2025 Renault 5 E-Tech: Price, range and specs

26th February 2024
Ethan Jupp

Renault has finally revealed its all-new Renault 5 E-Tech EV, a retro-styled all-electric supermini designed to be nothing less than Renault’s ‘Fiat 500 moment’. That’s to say, inside and out, this is a car designed from day one to be a sales darling and an icon. Small, light and affordable aren’t normally words associated with EVs however, so the new Renault 5’s talents need to be more than skin-deep. Let’s get into it.


2025 Renault 5 design 

It is however the design that’s been roping people in these last three years, since the spectacular concept previewed what was to come back in 2021. Thankfully, in the transition from prototype to reality, the Renault 5 lost very little, if any, of the original study’s charm.

It’s still got that inimitable Renault 5 silhouette, those R5 Turbo-inspired blistered arches and lower day-running lights and the perfectly retro-modernised rears. The new lighting signature can deliver, in Renault’s words, ‘cheeky’ welcome and goodbye sequences. Perfect for frequenting Nando’s then.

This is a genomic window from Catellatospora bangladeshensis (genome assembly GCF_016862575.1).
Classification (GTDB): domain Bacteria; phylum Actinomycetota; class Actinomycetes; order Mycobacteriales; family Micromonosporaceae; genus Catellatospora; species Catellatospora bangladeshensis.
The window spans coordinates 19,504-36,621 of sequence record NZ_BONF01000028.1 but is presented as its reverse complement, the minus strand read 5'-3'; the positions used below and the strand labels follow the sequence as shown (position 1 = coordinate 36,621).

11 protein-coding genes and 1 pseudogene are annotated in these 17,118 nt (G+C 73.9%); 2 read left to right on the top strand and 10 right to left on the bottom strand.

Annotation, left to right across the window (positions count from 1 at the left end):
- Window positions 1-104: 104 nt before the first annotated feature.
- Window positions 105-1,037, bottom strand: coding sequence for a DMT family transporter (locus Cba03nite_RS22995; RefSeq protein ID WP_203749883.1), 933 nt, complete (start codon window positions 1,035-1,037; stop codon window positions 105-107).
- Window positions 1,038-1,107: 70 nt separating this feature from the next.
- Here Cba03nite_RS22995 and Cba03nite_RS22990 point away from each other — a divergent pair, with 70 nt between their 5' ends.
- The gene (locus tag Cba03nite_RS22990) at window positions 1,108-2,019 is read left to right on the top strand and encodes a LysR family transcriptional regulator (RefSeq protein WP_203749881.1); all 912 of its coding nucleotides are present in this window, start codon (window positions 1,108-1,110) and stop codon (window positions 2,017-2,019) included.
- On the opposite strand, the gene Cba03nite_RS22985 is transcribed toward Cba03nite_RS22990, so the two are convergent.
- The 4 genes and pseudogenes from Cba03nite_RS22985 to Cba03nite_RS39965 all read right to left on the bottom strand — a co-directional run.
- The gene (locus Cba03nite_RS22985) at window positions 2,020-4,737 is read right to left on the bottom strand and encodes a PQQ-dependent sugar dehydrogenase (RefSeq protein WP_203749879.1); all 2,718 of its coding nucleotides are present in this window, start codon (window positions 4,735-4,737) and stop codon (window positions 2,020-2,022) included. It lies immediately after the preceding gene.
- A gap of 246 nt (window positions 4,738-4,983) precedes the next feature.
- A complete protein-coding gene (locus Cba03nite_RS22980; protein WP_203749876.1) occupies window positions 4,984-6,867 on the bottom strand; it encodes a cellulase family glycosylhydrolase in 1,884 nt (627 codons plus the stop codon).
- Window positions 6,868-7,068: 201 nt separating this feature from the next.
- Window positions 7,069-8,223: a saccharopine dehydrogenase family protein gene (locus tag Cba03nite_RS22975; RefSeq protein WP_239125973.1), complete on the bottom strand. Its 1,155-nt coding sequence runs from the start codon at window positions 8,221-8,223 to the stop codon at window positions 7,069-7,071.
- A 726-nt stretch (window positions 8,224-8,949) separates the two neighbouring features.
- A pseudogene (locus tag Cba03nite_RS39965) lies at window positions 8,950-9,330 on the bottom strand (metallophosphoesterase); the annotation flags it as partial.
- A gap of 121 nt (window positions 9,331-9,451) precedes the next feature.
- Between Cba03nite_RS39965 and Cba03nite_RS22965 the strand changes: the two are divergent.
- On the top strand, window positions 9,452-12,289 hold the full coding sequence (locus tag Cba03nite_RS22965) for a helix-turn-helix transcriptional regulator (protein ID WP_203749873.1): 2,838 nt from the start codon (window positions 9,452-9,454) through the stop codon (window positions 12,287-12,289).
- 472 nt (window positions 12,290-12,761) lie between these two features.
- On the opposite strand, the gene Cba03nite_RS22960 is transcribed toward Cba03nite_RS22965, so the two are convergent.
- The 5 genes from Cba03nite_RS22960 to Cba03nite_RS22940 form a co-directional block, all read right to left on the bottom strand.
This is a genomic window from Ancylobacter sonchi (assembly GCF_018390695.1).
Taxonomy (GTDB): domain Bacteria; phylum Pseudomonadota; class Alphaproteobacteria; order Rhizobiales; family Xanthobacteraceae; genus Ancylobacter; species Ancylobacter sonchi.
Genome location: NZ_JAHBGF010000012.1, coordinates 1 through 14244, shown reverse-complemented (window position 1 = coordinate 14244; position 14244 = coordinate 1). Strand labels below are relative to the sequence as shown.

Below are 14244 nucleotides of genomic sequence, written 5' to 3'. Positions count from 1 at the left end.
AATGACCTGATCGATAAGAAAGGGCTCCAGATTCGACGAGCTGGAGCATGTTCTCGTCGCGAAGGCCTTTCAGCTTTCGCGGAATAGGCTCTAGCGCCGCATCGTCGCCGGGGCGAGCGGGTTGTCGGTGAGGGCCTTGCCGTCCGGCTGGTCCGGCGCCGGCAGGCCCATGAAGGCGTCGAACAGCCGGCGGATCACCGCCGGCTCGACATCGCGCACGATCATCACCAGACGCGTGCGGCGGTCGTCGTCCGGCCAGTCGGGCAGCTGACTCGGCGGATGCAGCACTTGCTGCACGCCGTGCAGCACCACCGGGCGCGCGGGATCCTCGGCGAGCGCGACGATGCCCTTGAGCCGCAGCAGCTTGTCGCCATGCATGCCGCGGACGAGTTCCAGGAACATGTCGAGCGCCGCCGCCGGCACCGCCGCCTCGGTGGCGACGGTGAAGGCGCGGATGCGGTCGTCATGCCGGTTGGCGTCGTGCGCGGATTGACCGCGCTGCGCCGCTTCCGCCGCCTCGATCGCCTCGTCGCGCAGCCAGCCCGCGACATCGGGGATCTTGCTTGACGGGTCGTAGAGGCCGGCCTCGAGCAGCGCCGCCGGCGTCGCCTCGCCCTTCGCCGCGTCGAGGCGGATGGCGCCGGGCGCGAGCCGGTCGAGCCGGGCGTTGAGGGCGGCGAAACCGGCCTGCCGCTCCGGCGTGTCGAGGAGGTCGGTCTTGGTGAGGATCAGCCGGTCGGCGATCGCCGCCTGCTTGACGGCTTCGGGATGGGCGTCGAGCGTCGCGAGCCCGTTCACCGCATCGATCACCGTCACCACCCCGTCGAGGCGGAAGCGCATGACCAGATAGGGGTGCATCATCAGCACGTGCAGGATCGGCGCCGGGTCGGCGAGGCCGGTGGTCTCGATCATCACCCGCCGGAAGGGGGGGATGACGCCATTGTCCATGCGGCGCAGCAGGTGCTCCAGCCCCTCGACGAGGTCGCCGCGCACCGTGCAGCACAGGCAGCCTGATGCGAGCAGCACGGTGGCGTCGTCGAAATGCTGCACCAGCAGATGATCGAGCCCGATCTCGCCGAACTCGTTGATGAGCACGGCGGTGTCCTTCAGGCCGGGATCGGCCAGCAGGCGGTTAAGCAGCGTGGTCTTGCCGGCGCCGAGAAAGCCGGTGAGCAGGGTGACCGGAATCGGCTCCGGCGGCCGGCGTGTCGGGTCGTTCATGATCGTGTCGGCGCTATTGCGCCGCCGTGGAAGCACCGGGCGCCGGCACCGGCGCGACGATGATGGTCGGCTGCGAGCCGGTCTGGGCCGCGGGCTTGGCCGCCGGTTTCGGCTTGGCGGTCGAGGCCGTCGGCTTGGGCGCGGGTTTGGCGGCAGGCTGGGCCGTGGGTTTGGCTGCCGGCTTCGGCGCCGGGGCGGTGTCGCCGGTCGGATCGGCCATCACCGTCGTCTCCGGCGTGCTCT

New for the production car too is a reinvention of the old bonnet vent, which is now a light-up charge indicator. The front lights have been revised and, we think, improved, with the little lips they now have on each side of them.

There are a couple of wheel choices – both 18 inches – with the original ‘Techno’ design of the prototype joining the optional ‘Chrono’ design. Yes, it’s designed to look like a watch face and of course, it’s always 5 on the Renault 5. If you’re wondering, the spectacular Pop Yellow and Pop Green hues you see in the images are no-cost options. Your time to be adventurous with your order, then…


Inside the 2025 Renault 5

It’s just as funky inside, too, with a nice big blocky ‘80s style binnacle housing both the 10-inch multimedia screen and the 10-inch driver’s display.

OpenR Link is the operating system, with Google integration for all but the base spec cars. As is the trend in 2024 and beyond, the Renault 5 gets a new Chat GPT-enhanced, voice-powered virtual assistant called ‘Reno’. “Hey Reno” allows you to schedule a charge – pre-conditioning helps, remember – among other commands. Apparently it can answer numerous questions, with 200 FAQs identified as priorities by Renault.

Of course, here is where things could have gone wrong for the Renault 5 ergonomically as it has for so many other cars of late as touch controls are forced upon us. Thankfully, some physical stuff remains. So yes, absolutely crucially, climate controls are handled via a row of buttons below the new infotainment screen.